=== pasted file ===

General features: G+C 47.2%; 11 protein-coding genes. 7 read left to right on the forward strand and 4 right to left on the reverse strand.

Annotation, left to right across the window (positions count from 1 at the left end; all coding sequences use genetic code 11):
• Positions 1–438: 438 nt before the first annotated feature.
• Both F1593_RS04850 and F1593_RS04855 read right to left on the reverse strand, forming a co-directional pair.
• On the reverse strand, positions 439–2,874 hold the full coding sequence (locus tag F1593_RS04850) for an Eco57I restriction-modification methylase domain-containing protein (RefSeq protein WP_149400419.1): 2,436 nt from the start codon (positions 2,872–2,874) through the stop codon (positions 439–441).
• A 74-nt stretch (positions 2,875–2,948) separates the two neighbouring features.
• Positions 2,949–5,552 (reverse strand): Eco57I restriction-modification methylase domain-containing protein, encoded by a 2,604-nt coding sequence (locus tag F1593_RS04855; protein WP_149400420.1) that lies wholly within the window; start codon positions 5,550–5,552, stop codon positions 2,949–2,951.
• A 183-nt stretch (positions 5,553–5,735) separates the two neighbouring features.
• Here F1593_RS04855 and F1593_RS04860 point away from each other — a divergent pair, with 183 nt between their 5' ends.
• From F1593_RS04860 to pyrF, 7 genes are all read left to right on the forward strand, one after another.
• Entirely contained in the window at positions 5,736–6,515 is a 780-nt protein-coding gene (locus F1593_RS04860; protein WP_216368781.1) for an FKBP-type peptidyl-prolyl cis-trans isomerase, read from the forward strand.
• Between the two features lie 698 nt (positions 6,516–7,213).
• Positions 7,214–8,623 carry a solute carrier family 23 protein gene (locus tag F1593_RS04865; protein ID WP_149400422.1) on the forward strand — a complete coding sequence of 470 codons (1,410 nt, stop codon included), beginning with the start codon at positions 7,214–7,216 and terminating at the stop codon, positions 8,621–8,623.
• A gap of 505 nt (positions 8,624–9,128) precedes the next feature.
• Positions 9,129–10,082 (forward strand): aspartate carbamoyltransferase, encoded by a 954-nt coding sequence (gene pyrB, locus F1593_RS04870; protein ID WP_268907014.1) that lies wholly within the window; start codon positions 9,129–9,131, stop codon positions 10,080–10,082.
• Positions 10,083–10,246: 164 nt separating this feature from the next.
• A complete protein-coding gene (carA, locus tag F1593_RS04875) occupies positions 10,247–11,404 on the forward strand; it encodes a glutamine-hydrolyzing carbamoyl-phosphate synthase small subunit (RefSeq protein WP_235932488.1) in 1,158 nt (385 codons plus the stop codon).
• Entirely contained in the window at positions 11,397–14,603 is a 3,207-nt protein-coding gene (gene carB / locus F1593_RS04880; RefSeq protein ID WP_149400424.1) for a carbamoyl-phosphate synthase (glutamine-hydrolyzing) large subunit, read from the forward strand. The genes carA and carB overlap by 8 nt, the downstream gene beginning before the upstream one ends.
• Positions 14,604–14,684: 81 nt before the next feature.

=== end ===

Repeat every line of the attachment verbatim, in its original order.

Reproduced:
General features: G+C 47.2%; 11 protein-coding genes. 7 read left to right on the forward strand and 4 right to left on the reverse strand.

Annotation, left to right across the window (positions count from 1 at the left end; all coding sequences use genetic code 11):
• Positions 1–438: 438 nt before the first annotated feature.
• Both F1593_RS04850 and F1593_RS04855 read right to left on the reverse strand, forming a co-directional pair.
• On the reverse strand, positions 439–2,874 hold the full coding sequence (locus tag F1593_RS04850) for an Eco57I restriction-modification methylase domain-containing protein (RefSeq protein WP_149400419.1): 2,436 nt from the start codon (positions 2,872–2,874) through the stop codon (positions 439–441).
• A 74-nt stretch (positions 2,875–2,948) separates the two neighbouring features.
• Positions 2,949–5,552 (reverse strand): Eco57I restriction-modification methylase domain-containing protein, encoded by a 2,604-nt coding sequence (locus tag F1593_RS04855; protein WP_149400420.1) that lies wholly within the window; start codon positions 5,550–5,552, stop codon positions 2,949–2,951.
• A 183-nt stretch (positions 5,553–5,735) separates the two neighbouring features.
• Here F1593_RS04855 and F1593_RS04860 point away from each other — a divergent pair, with 183 nt between their 5' ends.
• From F1593_RS04860 to pyrF, 7 genes are all read left to right on the forward strand, one after another.
• Entirely contained in the window at positions 5,736–6,515 is a 780-nt protein-coding gene (locus F1593_RS04860; protein WP_216368781.1) for an FKBP-type peptidyl-prolyl cis-trans isomerase, read from the forward strand.
• Between the two features lie 698 nt (positions 6,516–7,213).
• Positions 7,214–8,623 carry a solute carrier family 23 protein gene (locus tag F1593_RS04865; protein ID WP_149400422.1) on the forward strand — a complete coding sequence of 470 codons (1,410 nt, stop codon included), beginning with the start codon at positions 7,214–7,216 and terminating at the stop codon, positions 8,621–8,623.
• A gap of 505 nt (positions 8,624–9,128) precedes the next feature.
• Positions 9,129–10,082 (forward strand): aspartate carbamoyltransferase, encoded by a 954-nt coding sequence (gene pyrB, locus F1593_RS04870; protein ID WP_268907014.1) that lies wholly within the window; start codon positions 9,129–9,131, stop codon positions 10,080–10,082.
• Positions 10,083–10,246: 164 nt separating this feature from the next.
• A complete protein-coding gene (carA, locus tag F1593_RS04875) occupies positions 10,247–11,404 on the forward strand; it encodes a glutamine-hydrolyzing carbamoyl-phosphate synthase small subunit (RefSeq protein WP_235932488.1) in 1,158 nt (385 codons plus the stop codon).
• Entirely contained in the window at positions 11,397–14,603 is a 3,207-nt protein-coding gene (gene carB / locus F1593_RS04880; RefSeq protein ID WP_149400424.1) for a carbamoyl-phosphate synthase (glutamine-hydrolyzing) large subunit, read from the forward strand. The genes carA and carB overlap by 8 nt, the downstream gene beginning before the upstream one ends.
• Positions 14,604–14,684: 81 nt before the next feature.